Criminal alienation: Arizona prison expansion, 1993-2003Joseph, Miranda; Hammer-Tomizuka, Zoe (The University of Arizona., 2004)Criminal Alienation: Arizona Prison Expansion 1993-2003 argues that border militarization and the criminalization of Latino immigrants has increasingly driven Arizona prison expansion between 1993 and 2003. It identifies four policy shifts that have reversed decarceration trends in the state's prison growth over this ten year period, resulting in the emergence of an expanding "border-prison system". The project both enacts and argues in favor of a politically participatory cultural studies methodology, guided by a post-structuralist Marxist theoretical approach stressing interdependencies between political economic processes and subject formation. Criminal Alienation offers an intervention in the field of cultural studies, arguing for the foregrounding of state repression in the study of capital and social power relations. It also contributes to the field of prison studies with an analysis of the role of U.S. immigration policy, narratives of immigration, and the social production of "criminal alien" and "consenting citizen" identities in the expansion of the contemporary prison industrial complex. The case studies in Criminal Alienation center on narratives and practices surrounding the emergence of immigrant-only prisons, both state and federal, in Arizona. The project analyzes a variety of repressive state practices and narratives, identifying the ways in which the effects of state coercion are manifested in the social reproduction and reiteration of the border-prison system as well as the ways that these effects shape networked abolitionists struggles in and beyond the region. Finally, Criminal Alienation identifies the Arizona-Sonora border region as a significant front in the struggle for prison abolition by delineating historical and contemporary linkages between abolitionist resistance strategies and practices and the emergence of collaborative, socially transformative visions of community-based development, led by the communities most adversely affected by coercive state practices.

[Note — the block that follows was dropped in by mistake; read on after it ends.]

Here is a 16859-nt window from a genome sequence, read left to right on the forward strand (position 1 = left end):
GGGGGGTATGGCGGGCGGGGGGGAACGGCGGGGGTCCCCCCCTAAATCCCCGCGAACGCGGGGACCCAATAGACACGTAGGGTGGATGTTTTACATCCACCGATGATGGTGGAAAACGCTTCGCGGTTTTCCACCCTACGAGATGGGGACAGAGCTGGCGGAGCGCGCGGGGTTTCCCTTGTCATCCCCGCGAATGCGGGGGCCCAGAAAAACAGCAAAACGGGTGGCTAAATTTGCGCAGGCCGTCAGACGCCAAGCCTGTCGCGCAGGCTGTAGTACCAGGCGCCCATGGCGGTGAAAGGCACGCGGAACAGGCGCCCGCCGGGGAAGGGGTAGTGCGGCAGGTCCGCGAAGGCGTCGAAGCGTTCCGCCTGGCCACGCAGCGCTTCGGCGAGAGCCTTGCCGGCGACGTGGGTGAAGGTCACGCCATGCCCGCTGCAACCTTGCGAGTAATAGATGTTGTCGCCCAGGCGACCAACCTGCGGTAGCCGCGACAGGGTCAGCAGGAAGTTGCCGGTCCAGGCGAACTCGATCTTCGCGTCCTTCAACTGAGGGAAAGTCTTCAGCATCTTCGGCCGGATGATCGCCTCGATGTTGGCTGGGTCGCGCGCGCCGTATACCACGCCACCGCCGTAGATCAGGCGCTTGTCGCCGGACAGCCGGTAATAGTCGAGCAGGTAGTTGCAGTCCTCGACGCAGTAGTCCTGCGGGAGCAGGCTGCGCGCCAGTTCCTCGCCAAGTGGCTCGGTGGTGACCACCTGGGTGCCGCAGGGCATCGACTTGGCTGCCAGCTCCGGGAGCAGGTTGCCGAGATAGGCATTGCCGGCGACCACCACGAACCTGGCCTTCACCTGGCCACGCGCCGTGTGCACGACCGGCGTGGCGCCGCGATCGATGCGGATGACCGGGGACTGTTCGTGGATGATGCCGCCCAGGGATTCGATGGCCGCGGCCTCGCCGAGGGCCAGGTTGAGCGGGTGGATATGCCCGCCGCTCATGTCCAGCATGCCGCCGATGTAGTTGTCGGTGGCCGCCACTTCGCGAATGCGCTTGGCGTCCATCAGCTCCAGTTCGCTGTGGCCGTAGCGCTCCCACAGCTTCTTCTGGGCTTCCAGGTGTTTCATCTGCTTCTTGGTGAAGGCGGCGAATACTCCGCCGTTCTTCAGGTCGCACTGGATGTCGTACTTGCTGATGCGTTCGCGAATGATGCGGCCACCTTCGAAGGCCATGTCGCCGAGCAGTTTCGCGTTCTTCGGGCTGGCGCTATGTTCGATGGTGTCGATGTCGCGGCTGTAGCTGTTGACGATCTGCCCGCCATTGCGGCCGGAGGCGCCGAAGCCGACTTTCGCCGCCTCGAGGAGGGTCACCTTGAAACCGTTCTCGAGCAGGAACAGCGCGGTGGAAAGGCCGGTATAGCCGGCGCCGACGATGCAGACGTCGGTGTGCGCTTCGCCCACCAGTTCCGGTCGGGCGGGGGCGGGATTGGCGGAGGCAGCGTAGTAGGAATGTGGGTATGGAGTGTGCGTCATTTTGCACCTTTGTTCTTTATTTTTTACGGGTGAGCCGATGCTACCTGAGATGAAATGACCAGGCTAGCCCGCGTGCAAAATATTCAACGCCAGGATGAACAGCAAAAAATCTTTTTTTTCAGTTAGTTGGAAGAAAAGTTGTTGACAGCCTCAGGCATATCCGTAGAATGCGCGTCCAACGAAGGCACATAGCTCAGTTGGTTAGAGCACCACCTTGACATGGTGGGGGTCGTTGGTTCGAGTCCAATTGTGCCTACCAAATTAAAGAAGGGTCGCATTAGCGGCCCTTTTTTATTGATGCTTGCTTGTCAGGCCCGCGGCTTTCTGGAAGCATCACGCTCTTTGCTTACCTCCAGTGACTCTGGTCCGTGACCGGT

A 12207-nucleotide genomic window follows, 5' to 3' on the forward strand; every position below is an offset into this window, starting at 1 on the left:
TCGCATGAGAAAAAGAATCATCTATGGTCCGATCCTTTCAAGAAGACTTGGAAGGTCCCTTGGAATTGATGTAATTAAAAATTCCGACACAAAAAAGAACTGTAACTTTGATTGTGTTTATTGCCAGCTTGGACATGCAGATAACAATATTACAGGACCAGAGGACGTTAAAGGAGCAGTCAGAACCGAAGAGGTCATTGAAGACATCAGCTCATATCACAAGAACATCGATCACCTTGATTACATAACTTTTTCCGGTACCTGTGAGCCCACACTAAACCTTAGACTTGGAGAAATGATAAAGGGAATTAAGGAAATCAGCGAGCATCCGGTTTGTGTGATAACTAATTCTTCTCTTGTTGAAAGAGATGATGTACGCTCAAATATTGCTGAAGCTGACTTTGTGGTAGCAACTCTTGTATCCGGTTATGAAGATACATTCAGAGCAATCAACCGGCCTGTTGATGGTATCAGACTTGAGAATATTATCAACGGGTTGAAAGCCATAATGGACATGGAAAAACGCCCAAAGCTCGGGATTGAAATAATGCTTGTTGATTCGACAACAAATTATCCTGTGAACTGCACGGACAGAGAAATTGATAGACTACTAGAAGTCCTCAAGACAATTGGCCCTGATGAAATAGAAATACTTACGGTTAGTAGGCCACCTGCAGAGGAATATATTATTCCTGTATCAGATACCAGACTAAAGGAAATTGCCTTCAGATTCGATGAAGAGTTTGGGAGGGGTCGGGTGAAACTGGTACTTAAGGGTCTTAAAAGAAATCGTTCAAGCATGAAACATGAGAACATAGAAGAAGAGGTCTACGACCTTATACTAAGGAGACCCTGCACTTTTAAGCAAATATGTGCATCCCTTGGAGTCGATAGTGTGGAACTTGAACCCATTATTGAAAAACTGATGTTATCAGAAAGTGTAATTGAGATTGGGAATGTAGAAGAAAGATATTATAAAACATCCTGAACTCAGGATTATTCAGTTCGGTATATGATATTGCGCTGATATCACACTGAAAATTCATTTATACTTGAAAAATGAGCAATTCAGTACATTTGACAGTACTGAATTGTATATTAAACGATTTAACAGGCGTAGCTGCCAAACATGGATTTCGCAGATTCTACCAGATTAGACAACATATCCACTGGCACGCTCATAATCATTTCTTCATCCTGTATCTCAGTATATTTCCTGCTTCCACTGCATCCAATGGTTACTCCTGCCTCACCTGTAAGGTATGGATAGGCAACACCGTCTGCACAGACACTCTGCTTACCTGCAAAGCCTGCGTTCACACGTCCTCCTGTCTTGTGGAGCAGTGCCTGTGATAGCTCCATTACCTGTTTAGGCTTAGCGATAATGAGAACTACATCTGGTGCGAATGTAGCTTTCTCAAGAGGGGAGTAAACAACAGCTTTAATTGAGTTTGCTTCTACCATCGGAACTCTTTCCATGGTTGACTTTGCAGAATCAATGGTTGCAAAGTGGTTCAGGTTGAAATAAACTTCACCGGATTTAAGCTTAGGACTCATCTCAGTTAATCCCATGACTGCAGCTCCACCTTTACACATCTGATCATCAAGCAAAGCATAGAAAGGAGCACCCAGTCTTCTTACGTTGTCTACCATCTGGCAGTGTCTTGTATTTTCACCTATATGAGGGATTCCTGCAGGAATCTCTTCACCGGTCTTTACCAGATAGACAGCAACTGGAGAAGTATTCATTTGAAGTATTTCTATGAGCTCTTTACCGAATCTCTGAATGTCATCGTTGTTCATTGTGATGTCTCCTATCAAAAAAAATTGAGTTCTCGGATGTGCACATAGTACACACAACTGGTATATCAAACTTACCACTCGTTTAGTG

Low-energy collision phenomena in free jet expansions: Molecular relaxation theory and ion-molecule rate studies.Smith, Mark A.; Randeniya, Lakshman Kumar.; Bernath, Peter F.; Salzman, William R.; Fernando, Quintus; Buckner, Steven W. (The University of Arizona., 1990)Theoretical and experimental development of a new kinetic method to measure the rate coefficients of ion-molecule reactions occurring in free jet expansions below 20K is presented. The method is successfully used to determine the temperature dependences of numerous bimolecular and termolecular ion-molecule reactions over the temperature range of 0.5-20K. A new theoretical method based on the generalized Boltzmann equation is developed to calculate macroscopic flow properties of pure molecular supersonic flows. The variation of the different temperature components, hydrodynamic speed and density of the free jet as a function of distance is presented assuming a Maxwellian anisotropic distribution function. This theory facilitates the kinetic analysis and the assignment of temperatures to the chemical reactions occurring in jets. Using the Boltzmann equation, the flow properties of a mixed atomic free jet expansion are also analyzed. The method is more general than previous treatments which assume a vanishingly small mole fraction for one component of the mixture. The presence of velocity slip arising from the difference in hydrodynamic speeds of the two components complicates this treatment. Expressions for the calculation of flow properties for an atomic mixture with an arbitrary composition are presented. Temperature dependences of the termolecular association rate coefficients for the reactions of, N₂⁺ + 2N₂, O₂⁺ + 2O₂ and NO⁺ + 2NO over the temperature range of 3-15K are presented. The results are discussed in the light of statistical phase space theory. For the reactions of N₂⁺ + 2N₂ and O₂⁺ + 2O₂ excellent agreement between theory and experiment is obtained. The kinetic analysis of NO⁺ + 2NO is complicated due to the competing charge transfer reaction. The observed temperature dependence for this reaction does not agree with the predictions of the statistical theory. The ternary association rate coefficients for the reaction, Ar⁺ + 2Ar, show a strong temperature dependence at very low temperatures (0.5-2.5K). Current statistical formulations cannot predict this temperature dependence and a comprehensive model for this reaction mechanism has yet to be developed. Three distinct temperature dependences are observed for the bimolecular reactions of N₂⁺ with CH₄, O₂ and n-H₂ at temperatures below 15K. Speculations are made regarding the interaction potential energy surfaces that may lead to the observed behaviors.